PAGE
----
Scenes from an Italian garden

The University of Perugia's medieval garden is located on the site of a Benedictine monastery, San Pietro, that was founded in the 10th century. The garden was designed by Alessandro Menghini, a professor of pharmaceutical botany at the university, as a "hortus conclusus," which sounds like an invention of J.K. Rowling but is actually a garden surrounded by a wall in which medicinal herbs and edible plants often are grown and which was a traditional part of medieval monasteries. Some of the professor's design concepts are something of stretch-an oval lily pond is described as the "basin of cosmogenic ovulation"-but it was a very pleasant place to spend some time and it was nice to see many familiar friends in the garden.
Hypericum calycinum.
Centranthrus ruber, which grows all over Perugia, sometimes seemingly right out of a stone wall.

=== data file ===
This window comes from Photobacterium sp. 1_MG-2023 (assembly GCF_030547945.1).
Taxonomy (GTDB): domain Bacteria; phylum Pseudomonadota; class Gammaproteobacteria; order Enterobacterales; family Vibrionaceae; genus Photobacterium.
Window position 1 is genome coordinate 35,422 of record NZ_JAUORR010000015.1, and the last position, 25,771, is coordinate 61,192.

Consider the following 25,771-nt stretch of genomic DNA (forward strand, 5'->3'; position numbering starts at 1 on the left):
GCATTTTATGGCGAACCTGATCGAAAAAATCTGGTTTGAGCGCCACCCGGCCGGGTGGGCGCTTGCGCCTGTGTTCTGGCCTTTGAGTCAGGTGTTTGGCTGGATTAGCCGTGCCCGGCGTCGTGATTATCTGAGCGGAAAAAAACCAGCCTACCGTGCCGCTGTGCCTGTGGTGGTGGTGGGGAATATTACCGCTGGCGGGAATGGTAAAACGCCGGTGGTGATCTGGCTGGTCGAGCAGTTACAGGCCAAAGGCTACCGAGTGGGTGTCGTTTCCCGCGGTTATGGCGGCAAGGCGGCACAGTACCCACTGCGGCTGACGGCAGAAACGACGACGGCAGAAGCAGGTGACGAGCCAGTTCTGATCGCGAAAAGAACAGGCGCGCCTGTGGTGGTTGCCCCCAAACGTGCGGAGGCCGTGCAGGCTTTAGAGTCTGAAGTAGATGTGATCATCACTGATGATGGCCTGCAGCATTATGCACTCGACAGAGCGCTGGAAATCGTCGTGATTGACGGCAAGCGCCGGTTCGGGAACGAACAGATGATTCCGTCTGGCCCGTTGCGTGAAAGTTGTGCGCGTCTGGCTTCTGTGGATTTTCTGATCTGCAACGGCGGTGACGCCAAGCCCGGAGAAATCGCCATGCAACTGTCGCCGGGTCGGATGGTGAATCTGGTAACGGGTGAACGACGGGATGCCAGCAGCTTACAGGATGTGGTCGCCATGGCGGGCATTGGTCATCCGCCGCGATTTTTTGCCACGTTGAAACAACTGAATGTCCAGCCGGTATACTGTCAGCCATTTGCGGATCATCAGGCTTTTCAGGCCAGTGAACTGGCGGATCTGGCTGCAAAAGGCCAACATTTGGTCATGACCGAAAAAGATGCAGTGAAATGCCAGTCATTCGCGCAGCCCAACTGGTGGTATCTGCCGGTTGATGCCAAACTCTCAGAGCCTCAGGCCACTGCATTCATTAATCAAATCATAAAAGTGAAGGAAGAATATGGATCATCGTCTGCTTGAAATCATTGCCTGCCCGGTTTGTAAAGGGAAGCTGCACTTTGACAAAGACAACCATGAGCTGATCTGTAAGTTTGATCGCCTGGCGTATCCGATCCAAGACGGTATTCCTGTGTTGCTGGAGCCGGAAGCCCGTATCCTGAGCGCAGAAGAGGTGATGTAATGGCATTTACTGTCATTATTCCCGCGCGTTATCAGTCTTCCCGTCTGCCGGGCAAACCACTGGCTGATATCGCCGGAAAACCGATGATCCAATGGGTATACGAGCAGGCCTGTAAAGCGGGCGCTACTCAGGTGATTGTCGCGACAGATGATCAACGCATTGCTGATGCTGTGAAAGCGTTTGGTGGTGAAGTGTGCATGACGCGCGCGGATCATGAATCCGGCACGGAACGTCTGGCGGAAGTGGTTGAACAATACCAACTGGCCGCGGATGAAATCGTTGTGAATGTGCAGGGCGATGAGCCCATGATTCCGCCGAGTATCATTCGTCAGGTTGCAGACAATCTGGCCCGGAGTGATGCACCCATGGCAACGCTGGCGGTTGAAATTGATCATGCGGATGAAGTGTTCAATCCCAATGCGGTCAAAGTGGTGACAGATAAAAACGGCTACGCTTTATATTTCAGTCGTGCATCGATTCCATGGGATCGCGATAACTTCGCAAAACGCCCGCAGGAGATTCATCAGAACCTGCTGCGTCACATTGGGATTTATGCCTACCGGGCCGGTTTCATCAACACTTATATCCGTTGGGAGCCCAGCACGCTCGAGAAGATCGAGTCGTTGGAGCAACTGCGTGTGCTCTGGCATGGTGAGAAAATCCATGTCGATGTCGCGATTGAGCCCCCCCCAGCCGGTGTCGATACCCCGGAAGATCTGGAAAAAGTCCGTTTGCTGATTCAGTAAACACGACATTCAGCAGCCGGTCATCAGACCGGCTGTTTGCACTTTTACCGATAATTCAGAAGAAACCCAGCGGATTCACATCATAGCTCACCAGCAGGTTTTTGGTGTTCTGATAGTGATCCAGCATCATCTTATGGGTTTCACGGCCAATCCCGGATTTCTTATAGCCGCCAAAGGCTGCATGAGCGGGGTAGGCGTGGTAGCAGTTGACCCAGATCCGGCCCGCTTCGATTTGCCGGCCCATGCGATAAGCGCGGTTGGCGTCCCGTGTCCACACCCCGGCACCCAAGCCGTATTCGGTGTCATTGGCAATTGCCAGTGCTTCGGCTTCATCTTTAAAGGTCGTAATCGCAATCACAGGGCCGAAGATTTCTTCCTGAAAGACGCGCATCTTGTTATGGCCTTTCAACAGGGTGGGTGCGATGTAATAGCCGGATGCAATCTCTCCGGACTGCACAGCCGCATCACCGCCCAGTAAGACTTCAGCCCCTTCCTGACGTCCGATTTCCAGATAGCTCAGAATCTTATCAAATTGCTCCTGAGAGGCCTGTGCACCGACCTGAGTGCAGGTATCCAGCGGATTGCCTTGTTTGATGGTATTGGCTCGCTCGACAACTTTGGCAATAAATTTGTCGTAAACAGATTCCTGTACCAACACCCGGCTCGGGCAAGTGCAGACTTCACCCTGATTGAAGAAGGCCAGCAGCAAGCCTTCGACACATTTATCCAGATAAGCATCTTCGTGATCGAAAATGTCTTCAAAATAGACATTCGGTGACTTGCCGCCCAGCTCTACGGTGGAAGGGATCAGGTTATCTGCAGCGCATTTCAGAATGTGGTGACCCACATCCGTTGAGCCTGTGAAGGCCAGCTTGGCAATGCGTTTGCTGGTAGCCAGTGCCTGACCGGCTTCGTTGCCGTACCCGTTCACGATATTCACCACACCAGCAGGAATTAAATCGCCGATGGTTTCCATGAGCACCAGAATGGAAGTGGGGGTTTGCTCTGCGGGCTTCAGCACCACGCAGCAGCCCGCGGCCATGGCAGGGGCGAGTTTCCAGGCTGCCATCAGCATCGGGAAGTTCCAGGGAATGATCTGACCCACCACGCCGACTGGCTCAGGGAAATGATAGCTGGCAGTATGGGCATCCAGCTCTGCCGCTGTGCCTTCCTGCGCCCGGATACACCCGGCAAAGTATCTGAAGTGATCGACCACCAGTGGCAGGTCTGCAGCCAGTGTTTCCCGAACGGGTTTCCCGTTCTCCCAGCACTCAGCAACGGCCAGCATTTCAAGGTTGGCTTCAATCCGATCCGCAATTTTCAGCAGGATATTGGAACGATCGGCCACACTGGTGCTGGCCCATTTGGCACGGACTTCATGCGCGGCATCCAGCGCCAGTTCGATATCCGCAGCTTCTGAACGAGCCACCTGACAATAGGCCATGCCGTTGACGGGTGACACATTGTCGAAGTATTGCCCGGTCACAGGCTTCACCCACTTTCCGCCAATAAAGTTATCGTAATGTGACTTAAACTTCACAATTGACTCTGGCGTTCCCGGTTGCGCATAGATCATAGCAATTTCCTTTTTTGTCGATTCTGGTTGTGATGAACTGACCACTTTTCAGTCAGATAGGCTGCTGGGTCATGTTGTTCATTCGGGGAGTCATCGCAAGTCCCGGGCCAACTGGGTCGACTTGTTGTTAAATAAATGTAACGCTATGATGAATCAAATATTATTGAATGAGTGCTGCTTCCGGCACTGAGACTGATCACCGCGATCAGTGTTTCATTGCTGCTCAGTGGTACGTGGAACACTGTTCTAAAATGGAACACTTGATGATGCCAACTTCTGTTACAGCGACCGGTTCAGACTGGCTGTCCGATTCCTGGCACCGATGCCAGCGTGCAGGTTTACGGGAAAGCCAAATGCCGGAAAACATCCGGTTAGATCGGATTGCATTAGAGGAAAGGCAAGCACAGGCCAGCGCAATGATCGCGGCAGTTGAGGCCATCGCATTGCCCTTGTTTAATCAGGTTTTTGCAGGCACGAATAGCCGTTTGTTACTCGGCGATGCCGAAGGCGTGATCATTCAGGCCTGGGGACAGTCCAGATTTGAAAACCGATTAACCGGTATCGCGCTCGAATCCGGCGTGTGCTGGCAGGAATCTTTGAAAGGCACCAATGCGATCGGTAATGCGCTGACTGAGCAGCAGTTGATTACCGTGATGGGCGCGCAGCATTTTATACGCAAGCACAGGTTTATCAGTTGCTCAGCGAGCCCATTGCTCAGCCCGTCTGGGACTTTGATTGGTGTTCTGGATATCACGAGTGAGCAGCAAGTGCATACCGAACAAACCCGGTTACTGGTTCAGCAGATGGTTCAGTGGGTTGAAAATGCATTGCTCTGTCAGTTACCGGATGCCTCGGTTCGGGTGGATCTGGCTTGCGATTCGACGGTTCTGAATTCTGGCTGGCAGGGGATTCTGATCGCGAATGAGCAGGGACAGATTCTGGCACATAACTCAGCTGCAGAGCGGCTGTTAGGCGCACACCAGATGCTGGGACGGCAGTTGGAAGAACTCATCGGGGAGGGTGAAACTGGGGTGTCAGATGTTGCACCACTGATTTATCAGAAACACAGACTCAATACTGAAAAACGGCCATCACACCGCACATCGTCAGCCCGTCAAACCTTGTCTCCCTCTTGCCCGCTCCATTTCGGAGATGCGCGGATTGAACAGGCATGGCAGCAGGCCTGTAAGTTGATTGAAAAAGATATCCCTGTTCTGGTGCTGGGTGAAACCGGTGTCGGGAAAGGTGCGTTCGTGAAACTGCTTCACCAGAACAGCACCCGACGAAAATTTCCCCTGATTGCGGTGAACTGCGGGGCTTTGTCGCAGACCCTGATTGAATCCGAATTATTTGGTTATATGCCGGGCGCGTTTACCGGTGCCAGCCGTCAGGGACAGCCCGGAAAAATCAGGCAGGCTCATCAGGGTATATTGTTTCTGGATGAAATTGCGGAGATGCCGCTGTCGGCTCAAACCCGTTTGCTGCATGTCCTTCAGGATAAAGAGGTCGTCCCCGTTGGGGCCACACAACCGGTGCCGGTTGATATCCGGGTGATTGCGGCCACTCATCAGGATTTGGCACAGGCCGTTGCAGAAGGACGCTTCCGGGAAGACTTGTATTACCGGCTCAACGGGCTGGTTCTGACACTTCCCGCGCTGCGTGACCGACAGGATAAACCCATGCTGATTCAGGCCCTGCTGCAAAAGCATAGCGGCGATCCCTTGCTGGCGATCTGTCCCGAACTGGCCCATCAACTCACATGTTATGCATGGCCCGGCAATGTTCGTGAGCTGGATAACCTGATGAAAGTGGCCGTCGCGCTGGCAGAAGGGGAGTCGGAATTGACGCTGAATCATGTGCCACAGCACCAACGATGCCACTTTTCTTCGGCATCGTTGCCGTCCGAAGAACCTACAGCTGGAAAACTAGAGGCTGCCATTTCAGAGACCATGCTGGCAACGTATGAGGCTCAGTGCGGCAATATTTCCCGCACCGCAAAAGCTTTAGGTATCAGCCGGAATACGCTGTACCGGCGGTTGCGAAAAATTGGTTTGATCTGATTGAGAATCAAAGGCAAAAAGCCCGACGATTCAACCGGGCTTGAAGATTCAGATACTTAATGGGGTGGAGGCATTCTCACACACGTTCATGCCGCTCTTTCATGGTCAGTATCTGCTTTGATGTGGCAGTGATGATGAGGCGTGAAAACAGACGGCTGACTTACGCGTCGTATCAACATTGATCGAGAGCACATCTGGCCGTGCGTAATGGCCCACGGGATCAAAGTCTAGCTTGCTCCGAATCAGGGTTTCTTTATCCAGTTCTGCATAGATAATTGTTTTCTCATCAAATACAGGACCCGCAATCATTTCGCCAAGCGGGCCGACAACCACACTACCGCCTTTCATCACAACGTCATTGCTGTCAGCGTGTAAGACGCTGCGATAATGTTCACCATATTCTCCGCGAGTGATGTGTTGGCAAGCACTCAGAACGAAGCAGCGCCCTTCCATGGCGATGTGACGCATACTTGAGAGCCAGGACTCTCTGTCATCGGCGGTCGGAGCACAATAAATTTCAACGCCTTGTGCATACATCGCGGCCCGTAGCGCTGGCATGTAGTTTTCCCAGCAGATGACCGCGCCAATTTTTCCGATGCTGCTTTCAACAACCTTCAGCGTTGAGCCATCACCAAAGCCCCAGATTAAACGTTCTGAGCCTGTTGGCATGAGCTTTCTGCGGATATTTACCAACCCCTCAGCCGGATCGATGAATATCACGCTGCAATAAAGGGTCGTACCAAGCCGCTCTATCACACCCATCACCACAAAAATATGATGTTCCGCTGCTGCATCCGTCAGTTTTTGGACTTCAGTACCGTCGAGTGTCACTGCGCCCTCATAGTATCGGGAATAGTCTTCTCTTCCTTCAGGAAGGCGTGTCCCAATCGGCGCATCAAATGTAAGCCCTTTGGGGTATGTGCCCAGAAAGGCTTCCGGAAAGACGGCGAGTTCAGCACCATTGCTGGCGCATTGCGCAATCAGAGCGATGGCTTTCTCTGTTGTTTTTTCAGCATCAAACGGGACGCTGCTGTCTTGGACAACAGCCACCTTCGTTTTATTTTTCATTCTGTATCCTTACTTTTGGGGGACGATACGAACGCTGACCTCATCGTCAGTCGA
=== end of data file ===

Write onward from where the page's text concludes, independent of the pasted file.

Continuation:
These chrysanthemum were labeled pyrethrum, a reminder of their insecticidal properties.
Lavender on the cusp of bloom.
Ancient site, modern stairs.
Acanthus. (The plant the spawned the recent Hometalk question about the derivation of one of its common names, bears' breeches.)
Wisteria. (One! Really.)
An ancient olive tree at the center of the upper garden.
The nearly hollow trunk of the olive.
An unidentified, but lovely, hellebore.
I'm not altogether certain, but I believe the fading foliage may be dicentra.
A lovely Adiantum taking advantage of a tough spot.
More unlabeled loveliness, but a Rhus, I believe.
The fantastic foliage of Helleborus candidus.
It's important to remember to always look up in a garden as well as down. This tree was labeled "un cibo per cavalli," or "food for horses."

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